Renewable energy could be eminently viable in tourism accommodation, Australian experience seems to show. It need not be expensive or inefficient, as is generally thought.
A study by the University of Queensland (UQ) shows that the performance and economics of renewable energy is indeed heartening. The survey covered 150 regional Queensland tourism operators and 350 tourists mostly from Queensland and South Australia.
Tourism operators and tourists were asked about their attitudes to renewable energy such as wind and solar power in tourist accommodation.
UQ PhD graduate Gordon Dalton, who conducted the survey, found 70 per cent of tourism operators were interested in adopting renewable energy although they were worried about setup costs, reliability and efficiency.
About 70 per cent of tourists said they would change their energy consumption habits such as turning off lights and turning down airconditioners while on holiday.
Most tourists, 90 per cent of whom were Australian, said they would even tolerate a blackout on holidays as a result of renewable energy failure.
Dr Dalton found 50 percent of tourists were willing to pay at least five percent more to stay at a hotel with renewable energy but the other half, were not willing to pay any more.
'Tourists are in favour of renewable energy, they want their hotels to have renewable energy, they're willing to accommodate its inconveniences and are willing to adapt to some extent,' Dr Dalton said.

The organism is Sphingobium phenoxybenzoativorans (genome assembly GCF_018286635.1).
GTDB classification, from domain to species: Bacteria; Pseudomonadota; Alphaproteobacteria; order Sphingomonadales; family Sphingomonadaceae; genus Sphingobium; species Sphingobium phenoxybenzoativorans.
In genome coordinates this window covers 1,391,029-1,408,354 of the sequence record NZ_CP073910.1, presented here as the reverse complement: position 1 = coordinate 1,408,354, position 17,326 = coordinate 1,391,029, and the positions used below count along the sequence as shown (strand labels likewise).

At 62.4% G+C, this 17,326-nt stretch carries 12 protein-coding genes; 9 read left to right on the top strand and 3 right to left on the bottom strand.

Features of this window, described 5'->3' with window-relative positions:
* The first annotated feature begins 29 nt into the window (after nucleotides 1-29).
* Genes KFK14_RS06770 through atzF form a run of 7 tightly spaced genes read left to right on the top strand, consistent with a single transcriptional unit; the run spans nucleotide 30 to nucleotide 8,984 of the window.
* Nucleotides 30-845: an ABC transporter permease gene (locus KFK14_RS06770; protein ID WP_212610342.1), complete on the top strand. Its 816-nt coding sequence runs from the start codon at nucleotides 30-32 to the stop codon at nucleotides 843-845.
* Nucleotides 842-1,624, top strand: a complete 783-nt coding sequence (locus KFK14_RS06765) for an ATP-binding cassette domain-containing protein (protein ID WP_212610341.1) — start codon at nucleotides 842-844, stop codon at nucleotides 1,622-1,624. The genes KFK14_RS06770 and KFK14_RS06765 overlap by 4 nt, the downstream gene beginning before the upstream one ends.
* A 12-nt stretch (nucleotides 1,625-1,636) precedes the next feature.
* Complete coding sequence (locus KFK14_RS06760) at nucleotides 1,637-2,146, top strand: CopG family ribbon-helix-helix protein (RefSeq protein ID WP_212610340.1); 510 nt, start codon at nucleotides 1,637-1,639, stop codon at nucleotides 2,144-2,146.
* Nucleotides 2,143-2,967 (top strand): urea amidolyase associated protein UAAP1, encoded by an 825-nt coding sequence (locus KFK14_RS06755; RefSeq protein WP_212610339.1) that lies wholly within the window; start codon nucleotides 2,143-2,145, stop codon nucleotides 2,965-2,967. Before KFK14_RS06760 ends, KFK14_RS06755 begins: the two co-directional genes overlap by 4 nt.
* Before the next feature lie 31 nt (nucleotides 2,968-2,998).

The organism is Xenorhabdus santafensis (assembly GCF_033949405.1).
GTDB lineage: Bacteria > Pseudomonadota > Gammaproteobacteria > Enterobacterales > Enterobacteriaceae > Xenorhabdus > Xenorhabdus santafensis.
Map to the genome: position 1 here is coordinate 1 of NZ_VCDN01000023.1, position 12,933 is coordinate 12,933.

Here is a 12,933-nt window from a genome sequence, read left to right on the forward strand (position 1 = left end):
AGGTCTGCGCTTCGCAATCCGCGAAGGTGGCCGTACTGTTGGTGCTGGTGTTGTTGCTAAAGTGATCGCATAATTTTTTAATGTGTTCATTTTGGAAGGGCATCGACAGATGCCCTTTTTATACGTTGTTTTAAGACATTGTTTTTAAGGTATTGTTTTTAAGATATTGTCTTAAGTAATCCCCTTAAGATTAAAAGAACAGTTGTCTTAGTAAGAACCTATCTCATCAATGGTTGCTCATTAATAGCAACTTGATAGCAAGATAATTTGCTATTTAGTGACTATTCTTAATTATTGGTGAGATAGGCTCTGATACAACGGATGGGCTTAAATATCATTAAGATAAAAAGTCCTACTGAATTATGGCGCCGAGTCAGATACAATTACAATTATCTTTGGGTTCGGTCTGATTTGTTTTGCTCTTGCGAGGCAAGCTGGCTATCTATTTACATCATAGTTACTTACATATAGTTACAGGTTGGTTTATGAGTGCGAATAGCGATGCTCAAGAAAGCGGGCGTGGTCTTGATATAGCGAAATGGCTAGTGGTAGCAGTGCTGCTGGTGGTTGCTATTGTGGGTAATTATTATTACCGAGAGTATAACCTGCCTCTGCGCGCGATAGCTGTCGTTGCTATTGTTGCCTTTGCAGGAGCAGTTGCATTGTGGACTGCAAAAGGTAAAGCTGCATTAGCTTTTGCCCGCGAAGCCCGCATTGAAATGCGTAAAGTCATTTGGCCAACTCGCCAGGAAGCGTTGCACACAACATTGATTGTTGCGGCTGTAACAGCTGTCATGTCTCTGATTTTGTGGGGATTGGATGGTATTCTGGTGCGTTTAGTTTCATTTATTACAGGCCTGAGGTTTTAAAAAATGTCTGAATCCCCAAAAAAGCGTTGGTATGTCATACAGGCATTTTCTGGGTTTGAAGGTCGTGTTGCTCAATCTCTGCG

'There needs to be a lot of marketing and a lot of tests to demonstrate that this technology is viable.'
He found most types of renewable energy installations near a hotel were visually acceptable, with the exception of some wind turbines.
Tourist operators thought that governments should be advertising and promoting renewable energy more and that government rebate schemes only applied to domestic applications.
He included three case studies where renewable energy was used in a large hotel, bed and breakfast and in an eco-lodge resort.
His analysis showed that wind turbine energy was more economical by a factor of 10 compared to solar energy with set up costs recouped in five years for wind and in 10 years for solar.
'Wind seems to be a political hotcake that no one really seems willing to address and as a result doesn't seem to be promoted,' he said.
'It's big in Europe, but micro generation wind, where a single turbine provides power for an individual unit, isn't being promoted in Australia whatsoever.